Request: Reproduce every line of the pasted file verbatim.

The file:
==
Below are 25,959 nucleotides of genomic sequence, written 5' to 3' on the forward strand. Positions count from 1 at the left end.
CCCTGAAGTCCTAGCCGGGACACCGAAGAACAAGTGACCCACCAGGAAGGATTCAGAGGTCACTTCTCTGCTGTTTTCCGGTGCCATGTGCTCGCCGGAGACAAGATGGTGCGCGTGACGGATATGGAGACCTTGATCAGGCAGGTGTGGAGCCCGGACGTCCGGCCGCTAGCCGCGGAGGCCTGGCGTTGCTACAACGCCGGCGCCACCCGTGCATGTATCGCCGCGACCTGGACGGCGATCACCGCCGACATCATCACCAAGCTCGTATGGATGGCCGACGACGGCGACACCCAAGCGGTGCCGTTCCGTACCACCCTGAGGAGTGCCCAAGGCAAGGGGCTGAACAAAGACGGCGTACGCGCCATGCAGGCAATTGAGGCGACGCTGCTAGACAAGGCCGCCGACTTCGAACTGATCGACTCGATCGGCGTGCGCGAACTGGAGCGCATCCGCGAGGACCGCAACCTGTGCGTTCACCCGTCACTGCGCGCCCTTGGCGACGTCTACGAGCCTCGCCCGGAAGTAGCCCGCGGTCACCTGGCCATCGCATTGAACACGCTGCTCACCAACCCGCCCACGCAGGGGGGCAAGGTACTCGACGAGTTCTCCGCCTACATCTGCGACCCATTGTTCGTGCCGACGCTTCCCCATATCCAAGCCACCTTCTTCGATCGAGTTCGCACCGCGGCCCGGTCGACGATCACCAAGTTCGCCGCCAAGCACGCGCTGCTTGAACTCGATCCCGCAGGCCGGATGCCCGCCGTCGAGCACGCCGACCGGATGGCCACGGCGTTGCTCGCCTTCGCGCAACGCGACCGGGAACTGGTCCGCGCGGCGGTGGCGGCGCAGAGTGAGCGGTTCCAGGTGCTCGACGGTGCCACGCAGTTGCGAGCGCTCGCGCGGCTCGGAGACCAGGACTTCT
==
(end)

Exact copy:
Below are 25,959 nucleotides of genomic sequence, written 5' to 3' on the forward strand. Positions count from 1 at the left end.
CCCTGAAGTCCTAGCCGGGACACCGAAGAACAAGTGACCCACCAGGAAGGATTCAGAGGTCACTTCTCTGCTGTTTTCCGGTGCCATGTGCTCGCCGGAGACAAGATGGTGCGCGTGACGGATATGGAGACCTTGATCAGGCAGGTGTGGAGCCCGGACGTCCGGCCGCTAGCCGCGGAGGCCTGGCGTTGCTACAACGCCGGCGCCACCCGTGCATGTATCGCCGCGACCTGGACGGCGATCACCGCCGACATCATCACCAAGCTCGTATGGATGGCCGACGACGGCGACACCCAAGCGGTGCCGTTCCGTACCACCCTGAGGAGTGCCCAAGGCAAGGGGCTGAACAAAGACGGCGTACGCGCCATGCAGGCAATTGAGGCGACGCTGCTAGACAAGGCCGCCGACTTCGAACTGATCGACTCGATCGGCGTGCGCGAACTGGAGCGCATCCGCGAGGACCGCAACCTGTGCGTTCACCCGTCACTGCGCGCCCTTGGCGACGTCTACGAGCCTCGCCCGGAAGTAGCCCGCGGTCACCTGGCCATCGCATTGAACACGCTGCTCACCAACCCGCCCACGCAGGGGGGCAAGGTACTCGACGAGTTCTCCGCCTACATCTGCGACCCATTGTTCGTGCCGACGCTTCCCCATATCCAAGCCACCTTCTTCGATCGAGTTCGCACCGCGGCCCGGTCGACGATCACCAAGTTCGCCGCCAAGCACGCGCTGCTTGAACTCGATCCCGCAGGCCGGATGCCCGCCGTCGAGCACGCCGACCGGATGGCCACGGCGTTGCTCGCCTTCGCGCAACGCGACCGGGAACTGGTCCGCGCGGCGGTGGCGGCGCAGAGTGAGCGGTTCCAGGTGCTCGACGGTGCCACGCAGTTGCGAGCGCTCGCGCGGCTCGGAGACCAGGACTTCT